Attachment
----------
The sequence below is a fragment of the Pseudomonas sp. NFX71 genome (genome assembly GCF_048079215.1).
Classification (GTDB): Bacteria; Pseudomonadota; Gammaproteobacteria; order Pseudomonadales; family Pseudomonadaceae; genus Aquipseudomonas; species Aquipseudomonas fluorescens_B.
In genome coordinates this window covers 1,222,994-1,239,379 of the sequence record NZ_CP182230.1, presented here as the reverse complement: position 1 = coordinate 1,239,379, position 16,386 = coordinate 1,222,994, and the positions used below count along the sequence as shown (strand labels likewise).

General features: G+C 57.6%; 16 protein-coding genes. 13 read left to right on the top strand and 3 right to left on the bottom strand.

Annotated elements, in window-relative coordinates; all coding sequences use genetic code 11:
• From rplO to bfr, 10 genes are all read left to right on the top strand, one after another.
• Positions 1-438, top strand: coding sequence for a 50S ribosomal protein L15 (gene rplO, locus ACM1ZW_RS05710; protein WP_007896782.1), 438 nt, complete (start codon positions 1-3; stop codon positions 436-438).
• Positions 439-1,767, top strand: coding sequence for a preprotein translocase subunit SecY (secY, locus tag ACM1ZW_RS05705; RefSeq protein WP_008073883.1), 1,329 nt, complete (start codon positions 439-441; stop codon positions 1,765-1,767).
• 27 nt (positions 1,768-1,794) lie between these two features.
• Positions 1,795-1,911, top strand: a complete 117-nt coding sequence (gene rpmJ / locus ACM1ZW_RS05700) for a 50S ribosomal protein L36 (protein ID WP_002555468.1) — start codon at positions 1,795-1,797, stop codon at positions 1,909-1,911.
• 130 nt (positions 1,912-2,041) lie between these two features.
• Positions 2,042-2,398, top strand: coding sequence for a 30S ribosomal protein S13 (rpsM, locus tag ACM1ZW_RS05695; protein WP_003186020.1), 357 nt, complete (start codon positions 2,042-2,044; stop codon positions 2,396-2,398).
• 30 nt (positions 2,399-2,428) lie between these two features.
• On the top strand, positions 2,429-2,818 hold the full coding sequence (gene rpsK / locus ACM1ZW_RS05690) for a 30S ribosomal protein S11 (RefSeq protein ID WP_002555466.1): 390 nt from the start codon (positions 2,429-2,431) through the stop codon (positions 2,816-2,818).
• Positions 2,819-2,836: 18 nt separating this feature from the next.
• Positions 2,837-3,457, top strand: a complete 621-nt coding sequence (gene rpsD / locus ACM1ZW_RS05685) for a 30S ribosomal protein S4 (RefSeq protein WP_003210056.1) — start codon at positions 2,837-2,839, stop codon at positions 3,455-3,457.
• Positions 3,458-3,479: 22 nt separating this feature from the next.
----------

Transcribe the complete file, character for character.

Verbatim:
The sequence below is a fragment of the Pseudomonas sp. NFX71 genome (genome assembly GCF_048079215.1).
Classification (GTDB): Bacteria; Pseudomonadota; Gammaproteobacteria; order Pseudomonadales; family Pseudomonadaceae; genus Aquipseudomonas; species Aquipseudomonas fluorescens_B.
In genome coordinates this window covers 1,222,994-1,239,379 of the sequence record NZ_CP182230.1, presented here as the reverse complement: position 1 = coordinate 1,239,379, position 16,386 = coordinate 1,222,994, and the positions used below count along the sequence as shown (strand labels likewise).

General features: G+C 57.6%; 16 protein-coding genes. 13 read left to right on the top strand and 3 right to left on the bottom strand.

Annotated elements, in window-relative coordinates; all coding sequences use genetic code 11:
• From rplO to bfr, 10 genes are all read left to right on the top strand, one after another.
• Positions 1-438, top strand: coding sequence for a 50S ribosomal protein L15 (gene rplO, locus ACM1ZW_RS05710; protein WP_007896782.1), 438 nt, complete (start codon positions 1-3; stop codon positions 436-438).
• Positions 439-1,767, top strand: coding sequence for a preprotein translocase subunit SecY (secY, locus tag ACM1ZW_RS05705; RefSeq protein WP_008073883.1), 1,329 nt, complete (start codon positions 439-441; stop codon positions 1,765-1,767).
• 27 nt (positions 1,768-1,794) lie between these two features.
• Positions 1,795-1,911, top strand: a complete 117-nt coding sequence (gene rpmJ / locus ACM1ZW_RS05700) for a 50S ribosomal protein L36 (protein ID WP_002555468.1) — start codon at positions 1,795-1,797, stop codon at positions 1,909-1,911.
• 130 nt (positions 1,912-2,041) lie between these two features.
• Positions 2,042-2,398, top strand: coding sequence for a 30S ribosomal protein S13 (rpsM, locus tag ACM1ZW_RS05695; protein WP_003186020.1), 357 nt, complete (start codon positions 2,042-2,044; stop codon positions 2,396-2,398).
• 30 nt (positions 2,399-2,428) lie between these two features.
• On the top strand, positions 2,429-2,818 hold the full coding sequence (gene rpsK / locus ACM1ZW_RS05690) for a 30S ribosomal protein S11 (RefSeq protein ID WP_002555466.1): 390 nt from the start codon (positions 2,429-2,431) through the stop codon (positions 2,816-2,818).
• Positions 2,819-2,836: 18 nt separating this feature from the next.
• Positions 2,837-3,457, top strand: a complete 621-nt coding sequence (gene rpsD / locus ACM1ZW_RS05685) for a 30S ribosomal protein S4 (RefSeq protein WP_003210056.1) — start codon at positions 2,837-2,839, stop codon at positions 3,455-3,457.
• Positions 3,458-3,479: 22 nt separating this feature from the next.